San Francisco reluctant about Arizona boycott
SAN FRANCISCO -- The backlash over Arizona's controversial immigration policy is putting officials in San Francisco in a tough spot. What may look good on paper is far more complicated in the real world.
The city's Purchasing Department released a list of at least 81 vendors that are based in Arizona that the city has done business with over the last three years and about $16 million worth of business was made.
Most of the deals were done with small companies, but a bigger company did $14 million worth of business with San Francisco, and on Tuesday supervisors were asked to provide millions more.
Petrece Buckins was unemployed for several months, but now she works for King Security Systems. Federal stimulus dollars reimburse her boss 100 percent through a city-run program called "Jobs Now."
"Jobs Now has helped me pay my bills and get my life back on track," she said.
Her paycheck and her employer's reimbursement are processed by Acumen Fiscal Agent, a company based in Mesa, Arizona.
City lawmakers are considering a resolution that calls for severing contracts from that state because of its new immigration law. But even as that debate heats up, the supervisors were asked on Tuesday to approve an emergency contract extension with Acumen of nearly $20 million.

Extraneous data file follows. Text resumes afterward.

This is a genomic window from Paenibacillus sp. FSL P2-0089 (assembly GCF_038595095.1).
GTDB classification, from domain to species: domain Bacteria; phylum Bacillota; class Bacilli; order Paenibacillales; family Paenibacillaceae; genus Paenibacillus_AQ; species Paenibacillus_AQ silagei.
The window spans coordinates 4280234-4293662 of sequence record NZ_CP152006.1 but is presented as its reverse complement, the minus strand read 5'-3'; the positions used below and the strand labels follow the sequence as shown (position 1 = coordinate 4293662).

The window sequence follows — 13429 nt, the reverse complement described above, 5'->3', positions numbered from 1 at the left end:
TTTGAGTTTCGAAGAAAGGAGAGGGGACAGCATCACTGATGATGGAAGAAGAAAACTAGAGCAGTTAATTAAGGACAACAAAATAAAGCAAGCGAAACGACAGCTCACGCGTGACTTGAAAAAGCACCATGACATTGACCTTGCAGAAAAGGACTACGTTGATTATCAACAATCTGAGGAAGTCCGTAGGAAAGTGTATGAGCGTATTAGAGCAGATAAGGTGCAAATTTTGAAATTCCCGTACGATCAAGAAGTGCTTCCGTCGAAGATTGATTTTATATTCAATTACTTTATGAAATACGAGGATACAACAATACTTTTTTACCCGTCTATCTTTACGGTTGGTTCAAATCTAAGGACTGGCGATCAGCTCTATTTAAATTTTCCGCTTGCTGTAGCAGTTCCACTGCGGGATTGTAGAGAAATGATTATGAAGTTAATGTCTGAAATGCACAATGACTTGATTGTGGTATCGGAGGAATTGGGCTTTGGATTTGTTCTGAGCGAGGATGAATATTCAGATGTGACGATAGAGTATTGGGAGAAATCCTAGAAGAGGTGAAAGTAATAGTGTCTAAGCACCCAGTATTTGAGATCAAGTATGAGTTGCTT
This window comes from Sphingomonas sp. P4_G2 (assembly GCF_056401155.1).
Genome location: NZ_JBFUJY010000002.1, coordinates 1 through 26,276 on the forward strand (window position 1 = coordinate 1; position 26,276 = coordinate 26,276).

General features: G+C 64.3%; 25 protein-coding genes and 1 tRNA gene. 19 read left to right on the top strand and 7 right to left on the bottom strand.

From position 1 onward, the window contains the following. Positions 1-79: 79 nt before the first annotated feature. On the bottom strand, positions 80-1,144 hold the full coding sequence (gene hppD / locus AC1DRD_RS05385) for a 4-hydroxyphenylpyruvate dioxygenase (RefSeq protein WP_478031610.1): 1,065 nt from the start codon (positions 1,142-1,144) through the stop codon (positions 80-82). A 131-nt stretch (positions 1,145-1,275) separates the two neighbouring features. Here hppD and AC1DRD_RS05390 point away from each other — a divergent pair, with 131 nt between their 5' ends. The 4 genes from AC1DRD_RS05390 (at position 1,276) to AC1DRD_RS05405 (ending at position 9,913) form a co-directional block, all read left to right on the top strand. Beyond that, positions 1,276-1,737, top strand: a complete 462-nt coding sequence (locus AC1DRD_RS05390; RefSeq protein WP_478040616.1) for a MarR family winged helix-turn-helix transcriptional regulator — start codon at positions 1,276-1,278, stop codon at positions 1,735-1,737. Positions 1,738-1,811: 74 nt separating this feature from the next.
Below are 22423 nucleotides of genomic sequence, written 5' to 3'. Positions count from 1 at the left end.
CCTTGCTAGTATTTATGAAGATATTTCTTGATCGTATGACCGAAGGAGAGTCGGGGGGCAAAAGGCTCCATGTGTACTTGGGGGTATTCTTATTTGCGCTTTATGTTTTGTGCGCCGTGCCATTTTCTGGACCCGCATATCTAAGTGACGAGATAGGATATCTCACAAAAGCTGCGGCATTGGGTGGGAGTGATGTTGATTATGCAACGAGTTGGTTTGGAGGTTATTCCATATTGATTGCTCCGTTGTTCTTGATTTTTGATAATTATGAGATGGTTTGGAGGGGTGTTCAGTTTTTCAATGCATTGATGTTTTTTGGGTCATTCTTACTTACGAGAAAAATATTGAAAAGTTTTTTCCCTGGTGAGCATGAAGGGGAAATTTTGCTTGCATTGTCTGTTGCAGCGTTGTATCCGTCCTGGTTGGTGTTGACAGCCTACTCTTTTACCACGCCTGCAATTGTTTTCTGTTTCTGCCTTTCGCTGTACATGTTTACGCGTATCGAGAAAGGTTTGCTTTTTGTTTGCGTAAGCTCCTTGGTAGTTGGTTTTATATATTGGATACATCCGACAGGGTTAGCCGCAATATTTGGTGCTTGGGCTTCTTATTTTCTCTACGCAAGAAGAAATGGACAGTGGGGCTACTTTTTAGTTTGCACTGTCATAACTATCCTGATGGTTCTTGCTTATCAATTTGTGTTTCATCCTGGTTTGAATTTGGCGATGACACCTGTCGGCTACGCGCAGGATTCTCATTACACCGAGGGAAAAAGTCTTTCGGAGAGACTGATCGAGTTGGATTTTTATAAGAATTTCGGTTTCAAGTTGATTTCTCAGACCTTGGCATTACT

"The city would have no mechanism to pay nearly 540 employers that are currently participating on the Jobs Now program and it would affect almost 1,950 Jobs Now employees who would not be getting paychecks," Trent Rhorer from the San Francisco Department of Human Services said.
"I could see this as a delay of months and months and months knowing how the city operates sometimes," King Security President Kimberly King said.
A communications company called Synertel has one Jobs Now employee. The feeling here is that the city should find a way to transition to another payroll service first, so the paychecks keep rolling in.
"We would be able to deal with the float for a couple of months but others with P&L and revenues that are slightly less, they might have to get rid of the Jobs Now employees," Laura Ludwig from Synertel said.
The city says it has put the payroll services out to bid three times and no California companies have bid. The author of the boycott resolution is Supervisor David Campos and he believes there is a solution.
"The way the resolution is crafted it recognizes where there could be significant negative impacts on the city," he said.
Supervisors have decided that they are going to think about the boycott more, and took no action Tuesday. In the meantime, the payroll process will continue.
immigration reform, state, carolyn tyler
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